Show simple item record  

dc.contributor.authorSteyn-Ross, D. Alistair
dc.contributor.authorSteyn-Ross, Moira L.
dc.contributor.authorWilson, Marcus T.
dc.contributor.authorSleigh, James W.
dc.coverage.spatialUnited Statesen_NZ
dc.date.accessioned2008-11-20T23:19:26Z
dc.date.available2008-11-20T23:19:26Z
dc.date.issued2006
dc.identifier.citationSteyn-Ross, D. A., Steyn-Ross, M. L., Wilson, M. T. & Sleigh, J. W. (2006). White-noise susceptibility and critical slowing in neurons near spiking threshold. Physical Review E, 74, 051920.en_US
dc.identifier.urihttps://hdl.handle.net/10289/1435
dc.description.abstractWe present mathematical and simulation analyses of the below-threshold noisy response of two biophysically motivated models for excitable membrane due to H. R. Wilson: a squid axon (“resonator”) and a human cortical neuron (“integrator”). When stimulated with a low-intensity white noise superimposed on a dc control current, both membrane types generate voltage fluctuations that exhibit critical slowing down—that is, the voltage responsiveness to noisy input currents grows in amplitude while slowing in frequency—as the membrane approaches spiking threshold from below. We define threshold unambiguously as that dc current that renders a zero real eigenvalue for the Jacobian matrix for the integrator neuron, and, for the resonator neuron, as the dc current that gives a complex eigenvalue pair whose real part is zero. Using a linear Ornstein-Uhlenbeck analysis, we give exact small-noise expressions for the variance, power spectrum, and correlation function of the voltage fluctuations, and we derive the scaling laws for the divergence of susceptibility and correlation times for approach to threshold. We compare these predictions with numerical simulations of the nonlinear stochastic equations, and demonstrate that, provided the white-noise perturbations are kept sufficiently small, the linearized theory works well. These predictions should be testable in the laboratory using a current-clamped cell configuration. If confirmed, then the proximity of a neuron to its spike-transition point can be judged by measuring its subthreshold susceptibility to white-noise stimulation. We postulate that such temporally correlated fluctuations could provide a means of subthreshold signaling via gap-junction connections with neighboring neurons.en_US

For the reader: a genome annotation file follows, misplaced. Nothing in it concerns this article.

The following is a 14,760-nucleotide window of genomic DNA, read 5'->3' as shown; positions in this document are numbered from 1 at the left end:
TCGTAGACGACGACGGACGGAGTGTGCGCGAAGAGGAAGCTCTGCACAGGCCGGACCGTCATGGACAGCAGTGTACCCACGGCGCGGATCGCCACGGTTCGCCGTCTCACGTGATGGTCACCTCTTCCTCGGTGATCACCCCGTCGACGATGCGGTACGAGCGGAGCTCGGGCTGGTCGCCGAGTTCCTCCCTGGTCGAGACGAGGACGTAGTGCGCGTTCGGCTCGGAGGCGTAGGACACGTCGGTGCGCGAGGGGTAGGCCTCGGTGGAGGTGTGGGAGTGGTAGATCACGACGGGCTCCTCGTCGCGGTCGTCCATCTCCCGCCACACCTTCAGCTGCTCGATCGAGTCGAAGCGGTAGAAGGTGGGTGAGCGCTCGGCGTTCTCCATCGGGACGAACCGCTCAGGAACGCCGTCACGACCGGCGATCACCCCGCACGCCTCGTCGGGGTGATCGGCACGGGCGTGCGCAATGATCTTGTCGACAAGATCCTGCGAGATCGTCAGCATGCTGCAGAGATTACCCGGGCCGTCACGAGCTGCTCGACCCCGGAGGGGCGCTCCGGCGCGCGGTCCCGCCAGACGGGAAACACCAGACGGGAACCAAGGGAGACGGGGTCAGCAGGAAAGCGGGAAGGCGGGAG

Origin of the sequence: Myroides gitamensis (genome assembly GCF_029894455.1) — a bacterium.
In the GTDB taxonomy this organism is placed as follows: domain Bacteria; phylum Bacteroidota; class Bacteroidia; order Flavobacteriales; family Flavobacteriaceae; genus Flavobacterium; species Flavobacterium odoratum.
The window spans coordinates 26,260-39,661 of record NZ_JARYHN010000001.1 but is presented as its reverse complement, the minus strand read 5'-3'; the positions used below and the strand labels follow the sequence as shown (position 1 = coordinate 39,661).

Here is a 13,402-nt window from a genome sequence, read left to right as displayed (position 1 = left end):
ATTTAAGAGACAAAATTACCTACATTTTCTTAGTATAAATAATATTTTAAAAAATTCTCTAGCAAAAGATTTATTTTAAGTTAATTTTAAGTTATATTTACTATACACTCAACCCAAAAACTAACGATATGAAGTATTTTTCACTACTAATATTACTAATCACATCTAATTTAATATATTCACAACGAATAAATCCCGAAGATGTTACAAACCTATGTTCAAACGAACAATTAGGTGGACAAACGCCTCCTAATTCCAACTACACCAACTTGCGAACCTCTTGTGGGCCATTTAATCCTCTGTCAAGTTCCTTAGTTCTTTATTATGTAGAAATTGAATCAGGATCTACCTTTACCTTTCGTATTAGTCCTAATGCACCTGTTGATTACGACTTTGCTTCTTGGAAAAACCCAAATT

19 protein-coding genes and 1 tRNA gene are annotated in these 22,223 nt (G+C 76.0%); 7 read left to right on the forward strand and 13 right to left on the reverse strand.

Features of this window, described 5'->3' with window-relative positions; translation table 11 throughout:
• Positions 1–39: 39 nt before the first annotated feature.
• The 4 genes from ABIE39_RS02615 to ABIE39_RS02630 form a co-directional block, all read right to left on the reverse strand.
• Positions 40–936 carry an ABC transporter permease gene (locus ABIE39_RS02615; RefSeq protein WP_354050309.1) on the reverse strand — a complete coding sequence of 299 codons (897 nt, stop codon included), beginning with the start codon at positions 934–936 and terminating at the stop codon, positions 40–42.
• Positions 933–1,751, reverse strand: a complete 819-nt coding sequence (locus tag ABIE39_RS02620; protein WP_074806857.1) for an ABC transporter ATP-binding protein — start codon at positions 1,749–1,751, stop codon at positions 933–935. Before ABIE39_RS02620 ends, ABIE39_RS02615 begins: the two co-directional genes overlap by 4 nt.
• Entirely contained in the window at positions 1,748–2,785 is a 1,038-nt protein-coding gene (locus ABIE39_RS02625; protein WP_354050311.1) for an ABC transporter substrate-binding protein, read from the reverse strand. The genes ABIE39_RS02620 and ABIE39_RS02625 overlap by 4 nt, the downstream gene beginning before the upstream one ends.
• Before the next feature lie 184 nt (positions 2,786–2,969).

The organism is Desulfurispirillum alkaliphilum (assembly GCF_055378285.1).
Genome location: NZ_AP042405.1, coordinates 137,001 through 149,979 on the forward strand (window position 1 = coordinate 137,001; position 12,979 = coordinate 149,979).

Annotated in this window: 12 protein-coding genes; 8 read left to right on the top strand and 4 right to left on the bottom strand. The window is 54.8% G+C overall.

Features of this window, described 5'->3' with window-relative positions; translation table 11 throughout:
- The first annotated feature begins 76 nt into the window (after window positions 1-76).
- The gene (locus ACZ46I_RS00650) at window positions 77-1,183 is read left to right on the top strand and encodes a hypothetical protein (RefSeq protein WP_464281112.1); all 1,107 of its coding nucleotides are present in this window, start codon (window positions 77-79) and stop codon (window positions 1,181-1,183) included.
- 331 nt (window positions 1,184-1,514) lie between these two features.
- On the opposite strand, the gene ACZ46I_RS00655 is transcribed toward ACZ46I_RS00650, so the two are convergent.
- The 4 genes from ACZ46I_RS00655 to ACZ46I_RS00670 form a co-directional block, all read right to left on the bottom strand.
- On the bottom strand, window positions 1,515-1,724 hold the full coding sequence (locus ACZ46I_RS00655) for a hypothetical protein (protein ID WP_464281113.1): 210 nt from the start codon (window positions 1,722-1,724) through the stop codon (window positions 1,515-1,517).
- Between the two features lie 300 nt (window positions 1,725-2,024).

dc.language.isoen
dc.publisherAmerican Physical Societyen_NZ
dc.subjectneuronen_US
dc.subjectresonatoren_US
dc.subjectintegratoren_US
dc.titleWhite-noise susceptibility and critical slowing in neurons near spiking thresholden_US
dc.typeJournal Articleen_US
dc.identifier.doi10.1103/PhysRevE.74.051920en_US
dc.relation.isPartOfPhysical Review E (Statistical, Nonlinear, and Soft Matter Physics)en_NZ
pubs.begin-page1en_NZ
pubs.elements-id32106
pubs.end-page15en_NZ
pubs.issue5en_NZ
pubs.volume74en_NZ
uow.identifier.article-noARTN 051920en_NZ


Files in this item

FilesSizeFormatView

There are no files associated with this item.

This item appears in the following Collection(s)

Show simple item record